Hedges are an incredibly popular plant type amongst UK homeowners, both beautiful and practical. Affordable and very easy to plant hedges can be used to create privacy and boundaries, to reduce wind and noise and to attract and home wildlife, making them very multifunctional and attractive to a vast array of people.

Today we are here to inform gardening beginners of the basic hedging facts and planting advice, to encourage more gardeners to take the plunge and purchase hedge! Here goes…

– Facts

  • Evergreen and semi-evergreen hedges should be planted in early autumn
  • Deciduous hedges should be planted in mid-autumn to late winter
  • Planting should be delayed if soil is waterlogged or frozen
  • New hedges must be well-watered for at least the first two years

Hedge Selection

There are many different types of hedge available, therefore the first thing anyone looking to buy hedge must do is choose which is the best for their personal needs and requirements. Some of the most popular types of hedge, and definitely one’s worth taking a look at include Laurel Hedging, Holly Hedging, Evergreen Hedging, Privet Hedging, Hawthorn Hedging , Small Gold Conifers and Beech Hedging. Take a look at the qualities and benefits of each and make your decision.

Hedge Planting

Planting and caring for a new hedge is very similar to that for any new tree or shrub. Good soil preparation beforehand is vital when looking to give the hedge the best start in life.

Soil Preparation Tips

  • Prepare the ground by digging over a strip 60-90cm wide and one spit deep
  • If a weed killing agent has not been used beforehand, remove all weeds manually
  • Soils that become waterlogged in winter may require a permanent drainage system
  • Do not add organic matter to the bottom of the trench as it decomposes causing the shrub to sink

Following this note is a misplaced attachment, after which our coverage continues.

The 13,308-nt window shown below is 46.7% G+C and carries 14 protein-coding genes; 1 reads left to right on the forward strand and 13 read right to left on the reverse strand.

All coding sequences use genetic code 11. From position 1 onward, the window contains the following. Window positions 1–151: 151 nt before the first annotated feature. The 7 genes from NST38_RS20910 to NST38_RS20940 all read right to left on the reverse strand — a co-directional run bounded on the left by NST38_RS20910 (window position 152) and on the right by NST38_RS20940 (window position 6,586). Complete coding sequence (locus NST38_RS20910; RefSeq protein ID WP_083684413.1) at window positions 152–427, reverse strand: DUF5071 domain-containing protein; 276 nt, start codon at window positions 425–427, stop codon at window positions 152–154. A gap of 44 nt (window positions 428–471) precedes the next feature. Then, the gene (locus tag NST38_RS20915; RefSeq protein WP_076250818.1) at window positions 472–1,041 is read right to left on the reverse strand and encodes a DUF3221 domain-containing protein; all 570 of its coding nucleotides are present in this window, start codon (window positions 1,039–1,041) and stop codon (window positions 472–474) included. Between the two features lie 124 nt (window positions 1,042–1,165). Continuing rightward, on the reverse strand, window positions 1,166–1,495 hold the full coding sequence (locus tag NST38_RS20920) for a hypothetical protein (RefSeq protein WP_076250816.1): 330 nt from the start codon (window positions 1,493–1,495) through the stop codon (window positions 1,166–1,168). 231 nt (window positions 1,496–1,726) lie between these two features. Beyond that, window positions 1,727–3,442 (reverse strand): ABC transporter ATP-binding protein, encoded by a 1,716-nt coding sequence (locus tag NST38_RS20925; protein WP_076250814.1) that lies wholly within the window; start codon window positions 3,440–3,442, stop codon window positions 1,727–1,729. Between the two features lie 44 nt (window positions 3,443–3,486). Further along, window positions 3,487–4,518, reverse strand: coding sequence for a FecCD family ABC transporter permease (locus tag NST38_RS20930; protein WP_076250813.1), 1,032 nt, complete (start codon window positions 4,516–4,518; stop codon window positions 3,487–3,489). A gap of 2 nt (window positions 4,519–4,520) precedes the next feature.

Hedge Planting Tips

  • Position boundary hedges so they are set back a little way (e.g. 90cm/3ft) from the boundary line so that no issues are caused by overhanging the pavement or a neighbour’s property
  • Within the row planting distances vary from 30-60cm (1-2ft), depending on the plants’ final size and the size of hedge required. For hedges thicker than 90cm (3ft), plant a staggered double row 45cm (18in) apart, with plants 90cm (3ft) apart
  • Trim back damaged roots to healthy growth with sharp knife or secateurs
  • Spread out the roots, ensuring the planting depth is deep enough.
  • On sandy or heavy clay soils, mix organic matter, such as garden compost or a proprietary tree and shrub planting mix, with the soil dug out from the hole to backfill. Otherwise you can spread over the soil surface and mix into the top 25cm (10in) of soil with a fork
  • Work soil between the roots and firm plants in so that soil is in close contact with the roots. If the soil feels dry, water it
  • Mulch to a depth of 7.5cm (3in) after planting to prevent weed from coming back

Now you are ready to go! If you have any questions about hedges, or want advice in choosing the best hedge for your garden, we advise you contact your local nursey today.

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Sawyer Cole Harris: Sawyer, a DIY enthusiast, shares home project tutorials, woodworking tips, and creative ways to personalize your space.

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